Bazaar also has the concept of a lightweight checkout. The checkout idea presented above which is a branch bound to another branch is often termed a heavyweight checkout. A lightweight checkout is a working tree without its own repository, the repository of the lightweight checkout is the one of the branch checked out. This is as close as you can get to a Subversion checkout: in this case, you do not have any history, and all operations need network access. However this is rarely used as a way of checking out, it is used for doing very lightweight experiments.


Because there is no central server, the notion of a revision is somewhat blurred with DVCSs. Internally, all DVCS use some kind of unique ID based on hash, md5, sha, etc... Bazaar keeps the concept of a simple revision number by default, but this is only a UI detail. You should not be fooled: if two different people start from the same branch at revision 60, then for each commit, the revision will increase, but those revision numbers are only meaningful for that branch. In particular, if those two people merge their work together, or commit their changes to the branch they were starting from, the revisions will be changed (e.g. the revision 62 of the first person may become something else once merged with another branch).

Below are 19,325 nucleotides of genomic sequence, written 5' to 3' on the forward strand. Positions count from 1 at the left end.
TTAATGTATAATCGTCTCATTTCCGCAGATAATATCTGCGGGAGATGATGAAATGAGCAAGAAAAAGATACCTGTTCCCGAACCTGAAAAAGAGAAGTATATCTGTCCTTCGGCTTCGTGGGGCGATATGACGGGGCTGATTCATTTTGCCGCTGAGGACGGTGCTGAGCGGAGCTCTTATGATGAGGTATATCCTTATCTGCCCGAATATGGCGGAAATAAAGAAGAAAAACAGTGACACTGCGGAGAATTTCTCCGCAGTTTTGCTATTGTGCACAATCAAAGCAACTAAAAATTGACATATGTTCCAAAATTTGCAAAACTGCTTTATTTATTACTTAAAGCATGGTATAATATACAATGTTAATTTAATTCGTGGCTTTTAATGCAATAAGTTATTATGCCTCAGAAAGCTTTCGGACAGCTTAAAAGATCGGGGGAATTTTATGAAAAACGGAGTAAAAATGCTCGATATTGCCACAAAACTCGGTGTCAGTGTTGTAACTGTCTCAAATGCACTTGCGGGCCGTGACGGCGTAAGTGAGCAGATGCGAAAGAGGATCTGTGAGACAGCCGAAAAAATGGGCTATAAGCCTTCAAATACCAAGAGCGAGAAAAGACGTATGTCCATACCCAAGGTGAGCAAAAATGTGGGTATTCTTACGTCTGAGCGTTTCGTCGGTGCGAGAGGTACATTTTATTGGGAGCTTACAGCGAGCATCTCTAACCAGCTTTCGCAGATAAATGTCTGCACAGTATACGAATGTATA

The rationale is that revisions are easier to handle, and in most cases, you do not care about the underlying unique ID, which is a implementation detail. Of course, you can also see the real unique ID if you want to. For more details and examples, just use the command

bzr help revisionspec

Committing changes

If you have some changes you want to commit, you simply use the commit command:

bzr commit -m "bla bla"

or for people still in CVS/Subversion mode:

bzr ci -m "bla bla"

Now, say you made a mistake (typo in the commit message, etc...), one thing not possible traditionally with Subversion is the ability to uncommit, but this is easy in Bazaar:

bzr uncommit

This will remove the last commit (only change the repository, that is it won't revert your files). SO now you can correct whatever the problem was and commit.

The adage appears to be "commit often", and it is easier with Bazaar than with Subversion because of the distributed and hence local nature.

Being synchronized with another branch

If you want to get the latest changes from another branch, there are a number of possibilities depending on the situation and goal.

If your local branch is intended to be just an exact copy of the remote one (that is you just want to follow development you do not do any hacking yourself on this branch), you can use pull: